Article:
Some 55 million Turkish voters are eligible to cast votes today following a divisive campaign that was launched in October 2016 when the Nationalist Movement Party (MHP) announced its support to the ruling Justice and Development Party’s (AKP) long-anticipated project of replacing the current government system with a presidential system with power concentrated in one hand.
The MHP’s support represented a U-turn from its previous views and came in the wake of the failed July 2016 coup attempt that pushed the nationalist party to endorse the AKP’s plan to ostensibly strengthen the Turkish state against such potential attempts in the future.
Parliament approved the amendments in late January with 339 votes from the AKP-MHP alliance while the main opposition Republican People’s Party (CHP) and Peoples’ Democratic Party (HDP) stood against government system alteration, Hurriyet Daily reported.
If the package is approved, the president will be able to retain ties with the political party he or she belongs to.
As part of the changes, both the office of the prime minister and the cabinet will be abolished while the president will acquire all executive powers with the authority to issue decrees on the state’s structure as well as its functions.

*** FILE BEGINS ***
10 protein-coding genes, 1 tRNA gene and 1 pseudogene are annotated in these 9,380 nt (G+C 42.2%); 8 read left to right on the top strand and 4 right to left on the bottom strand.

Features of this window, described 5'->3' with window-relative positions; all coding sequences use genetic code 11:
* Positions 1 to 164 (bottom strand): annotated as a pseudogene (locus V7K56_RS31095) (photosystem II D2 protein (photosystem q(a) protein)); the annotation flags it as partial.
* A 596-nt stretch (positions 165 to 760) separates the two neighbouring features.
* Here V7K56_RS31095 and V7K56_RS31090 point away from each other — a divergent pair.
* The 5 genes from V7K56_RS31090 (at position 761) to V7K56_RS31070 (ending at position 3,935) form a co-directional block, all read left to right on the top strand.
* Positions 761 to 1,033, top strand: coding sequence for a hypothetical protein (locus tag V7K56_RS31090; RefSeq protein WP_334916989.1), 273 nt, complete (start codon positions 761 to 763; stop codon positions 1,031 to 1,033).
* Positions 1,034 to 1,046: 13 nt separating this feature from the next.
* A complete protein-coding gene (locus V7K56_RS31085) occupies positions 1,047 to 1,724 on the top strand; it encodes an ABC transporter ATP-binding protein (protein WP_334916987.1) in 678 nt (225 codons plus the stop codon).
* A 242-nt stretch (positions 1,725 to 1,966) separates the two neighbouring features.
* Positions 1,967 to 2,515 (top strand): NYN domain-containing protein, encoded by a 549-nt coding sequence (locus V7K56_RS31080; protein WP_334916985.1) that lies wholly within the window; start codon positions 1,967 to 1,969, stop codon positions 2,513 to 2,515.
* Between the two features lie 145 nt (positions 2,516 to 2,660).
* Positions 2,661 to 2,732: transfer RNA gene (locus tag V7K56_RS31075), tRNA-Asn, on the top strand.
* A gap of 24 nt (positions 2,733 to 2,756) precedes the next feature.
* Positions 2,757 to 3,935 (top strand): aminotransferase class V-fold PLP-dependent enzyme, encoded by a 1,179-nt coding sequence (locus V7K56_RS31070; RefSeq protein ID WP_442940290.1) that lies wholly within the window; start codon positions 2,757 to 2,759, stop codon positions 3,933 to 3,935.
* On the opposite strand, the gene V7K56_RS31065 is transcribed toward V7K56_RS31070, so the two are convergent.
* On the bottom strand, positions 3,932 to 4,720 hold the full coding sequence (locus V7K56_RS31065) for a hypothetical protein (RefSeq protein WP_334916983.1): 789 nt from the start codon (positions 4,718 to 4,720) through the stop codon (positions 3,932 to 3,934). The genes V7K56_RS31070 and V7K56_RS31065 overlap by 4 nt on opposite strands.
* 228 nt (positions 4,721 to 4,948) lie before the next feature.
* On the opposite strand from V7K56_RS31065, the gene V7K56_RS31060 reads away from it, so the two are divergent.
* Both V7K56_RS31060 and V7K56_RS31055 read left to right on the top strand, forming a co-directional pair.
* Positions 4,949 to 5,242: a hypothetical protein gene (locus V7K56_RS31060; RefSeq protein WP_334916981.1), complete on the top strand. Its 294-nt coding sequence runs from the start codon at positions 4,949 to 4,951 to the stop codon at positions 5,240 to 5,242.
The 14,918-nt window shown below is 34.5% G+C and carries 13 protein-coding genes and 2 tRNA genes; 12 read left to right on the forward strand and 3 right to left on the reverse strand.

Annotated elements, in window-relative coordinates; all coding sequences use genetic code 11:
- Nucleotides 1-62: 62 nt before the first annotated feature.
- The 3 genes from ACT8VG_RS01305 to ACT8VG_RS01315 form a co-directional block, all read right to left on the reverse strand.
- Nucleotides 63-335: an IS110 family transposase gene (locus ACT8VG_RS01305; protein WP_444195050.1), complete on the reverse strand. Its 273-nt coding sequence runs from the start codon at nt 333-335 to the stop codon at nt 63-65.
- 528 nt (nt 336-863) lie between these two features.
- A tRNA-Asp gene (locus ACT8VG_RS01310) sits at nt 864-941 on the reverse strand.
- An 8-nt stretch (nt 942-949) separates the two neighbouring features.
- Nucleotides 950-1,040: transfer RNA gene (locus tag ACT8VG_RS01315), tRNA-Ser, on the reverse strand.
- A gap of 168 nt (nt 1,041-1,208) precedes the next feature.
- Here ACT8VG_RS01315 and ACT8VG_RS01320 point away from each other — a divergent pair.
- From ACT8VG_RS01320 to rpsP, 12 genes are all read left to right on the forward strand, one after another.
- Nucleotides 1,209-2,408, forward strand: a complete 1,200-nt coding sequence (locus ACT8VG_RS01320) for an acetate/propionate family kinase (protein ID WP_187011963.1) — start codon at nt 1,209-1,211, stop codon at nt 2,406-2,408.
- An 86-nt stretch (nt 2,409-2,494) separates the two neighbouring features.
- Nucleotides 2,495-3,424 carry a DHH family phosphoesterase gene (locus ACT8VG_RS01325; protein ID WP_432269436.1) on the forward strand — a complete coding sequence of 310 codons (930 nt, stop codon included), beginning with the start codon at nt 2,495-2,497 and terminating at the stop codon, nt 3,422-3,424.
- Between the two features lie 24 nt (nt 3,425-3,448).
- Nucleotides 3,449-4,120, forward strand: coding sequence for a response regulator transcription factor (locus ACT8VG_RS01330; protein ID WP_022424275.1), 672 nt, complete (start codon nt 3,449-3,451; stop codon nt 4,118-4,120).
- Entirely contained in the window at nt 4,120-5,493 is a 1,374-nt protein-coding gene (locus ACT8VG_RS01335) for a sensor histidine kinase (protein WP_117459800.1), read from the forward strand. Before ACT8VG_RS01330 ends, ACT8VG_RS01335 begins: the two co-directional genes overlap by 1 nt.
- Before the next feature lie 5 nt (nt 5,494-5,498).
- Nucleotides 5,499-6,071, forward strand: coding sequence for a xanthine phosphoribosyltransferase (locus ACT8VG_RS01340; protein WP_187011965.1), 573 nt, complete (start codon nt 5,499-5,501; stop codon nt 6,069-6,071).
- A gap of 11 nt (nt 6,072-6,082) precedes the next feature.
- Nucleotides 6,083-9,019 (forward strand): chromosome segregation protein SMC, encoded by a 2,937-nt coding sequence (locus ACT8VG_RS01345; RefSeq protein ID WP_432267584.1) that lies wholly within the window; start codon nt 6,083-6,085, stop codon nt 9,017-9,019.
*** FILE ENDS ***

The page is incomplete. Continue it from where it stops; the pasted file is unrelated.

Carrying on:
The changes also grant authority to the president to issue decrees within the executive jurisdiction, declare a state of emergency and appoint public officials. But presidential decrees will not be permitted on issues concerning human rights or basic freedoms, or to override existing laws.
The president will be able to declare a state of emergency without necessary cabinet approval and to draft the budget, which is currently drawn up by parliament. The changes will allow the president to dissolve the parliament which will trigger the renewal of presidential and parliamentary elections simultaneously.